Contact CU Independent News Staff Writer Carina Julig at Carina.Julig@colorado.edu.
Distinguished Tibetan Buddhist teacher and scholar Orgyen Chowang Rinpoche gave a talk at CU’s Norlin Library Wednesday night. Rinpoche preceded his talk with a traditional Tibetan smoke purification ceremony in front of the library’s west entrance, and then gave a lecture based on teachings from his new book, Our Pristine Mind: A Practical Guide to Unconditional Happiness.
Rinpoche’s talk focused on the importance of finding happiness and emotional stability. How meditation can help people obtain this was also discussed.
“Any quest for unconditional happiness must begin within our own mind,” his book states. “Thoughts and emotions are just mental events, not who we really are.”
Throughout the talk he stressed how meditation can be a tool to help people understand their own minds and deal with the stress and anxiety of daily life.
“Where there’s tranquility, there’s happiness,” Rinpoche said. He described meditation as an essentially secular practice that anyone could do, without needing to be a Buddhist.
Rinpoche is based in California’s Bay Area and runs the Pristine Mind Foundation, an organization dedicated to spreading Buddhist teachings. In his personal life, he said he regularly meditates one to two hours a day. But traveling does interrupt this schedule.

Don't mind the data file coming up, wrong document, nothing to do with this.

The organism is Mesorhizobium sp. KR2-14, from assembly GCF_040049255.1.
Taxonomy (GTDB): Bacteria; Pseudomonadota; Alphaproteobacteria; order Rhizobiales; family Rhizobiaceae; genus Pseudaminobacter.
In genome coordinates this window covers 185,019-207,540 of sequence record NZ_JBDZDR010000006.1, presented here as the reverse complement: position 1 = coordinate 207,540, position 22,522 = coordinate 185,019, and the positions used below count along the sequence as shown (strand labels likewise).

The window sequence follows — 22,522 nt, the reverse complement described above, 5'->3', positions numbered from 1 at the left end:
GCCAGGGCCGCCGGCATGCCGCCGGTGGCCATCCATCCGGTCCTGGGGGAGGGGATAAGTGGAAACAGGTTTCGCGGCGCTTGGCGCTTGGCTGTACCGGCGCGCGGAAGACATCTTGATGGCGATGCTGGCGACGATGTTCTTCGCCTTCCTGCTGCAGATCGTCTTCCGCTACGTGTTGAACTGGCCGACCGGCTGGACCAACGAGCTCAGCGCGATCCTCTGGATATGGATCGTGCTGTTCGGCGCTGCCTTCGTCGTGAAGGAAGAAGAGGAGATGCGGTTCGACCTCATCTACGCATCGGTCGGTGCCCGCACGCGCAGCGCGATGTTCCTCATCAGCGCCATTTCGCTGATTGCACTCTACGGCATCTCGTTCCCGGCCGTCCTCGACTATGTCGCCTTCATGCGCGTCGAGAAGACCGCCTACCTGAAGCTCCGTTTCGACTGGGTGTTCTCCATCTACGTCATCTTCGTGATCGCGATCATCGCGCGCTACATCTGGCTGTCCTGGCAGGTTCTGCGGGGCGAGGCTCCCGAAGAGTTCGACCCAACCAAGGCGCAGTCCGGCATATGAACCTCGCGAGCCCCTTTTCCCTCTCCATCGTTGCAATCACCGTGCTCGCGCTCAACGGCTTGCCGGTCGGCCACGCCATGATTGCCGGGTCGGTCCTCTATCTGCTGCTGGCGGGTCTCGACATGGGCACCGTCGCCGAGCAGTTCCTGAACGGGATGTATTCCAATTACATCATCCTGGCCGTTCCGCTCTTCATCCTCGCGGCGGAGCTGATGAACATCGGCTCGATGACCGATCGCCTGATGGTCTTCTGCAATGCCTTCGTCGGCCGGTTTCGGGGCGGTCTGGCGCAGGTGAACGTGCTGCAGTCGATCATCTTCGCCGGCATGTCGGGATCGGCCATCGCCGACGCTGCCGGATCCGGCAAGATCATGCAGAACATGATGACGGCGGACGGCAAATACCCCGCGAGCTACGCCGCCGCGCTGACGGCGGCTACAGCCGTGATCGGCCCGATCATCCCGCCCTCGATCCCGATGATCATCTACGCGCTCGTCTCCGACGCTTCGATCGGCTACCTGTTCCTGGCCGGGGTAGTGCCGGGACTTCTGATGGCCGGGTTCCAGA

The talk was organized jointly by the Norlin Library and the Religious Studies department. Norlin has plans to begin a weekly meditation group for students to attend.
“The idea for meditation seems to be floating around in academic studies and scholarship, and in the culture at large,” said Andrew Violet, the library’s graphic design artist. “I think it’s sort of arising as a pendulum shift to counter what an information-rich environment we live in these days. And working with some of the young millennials, I think there’s a desire for a little more physical community space.”
“The library is really positioned well to offer meditation on campus,” said religious studies librarian Megan Welsh. “And we want students to feel a sense of ownership over the library, it’s your space.”
“I think meditation is very beneficial for students,” said Tucker Foley, a graduate student in Tibetan Buddhism at Naropa University. “Students have some of the busiest schedules of anyone. If we spend four years running around frantically, we’re setting ourselves up for a really stressed-out life and for a very busy mind. I think meditation is key to balancing your life in a healthy way.”
The library aims to begin the meditation group in October as the student body gears up for midterms, and will announce the program through social media and on the library website.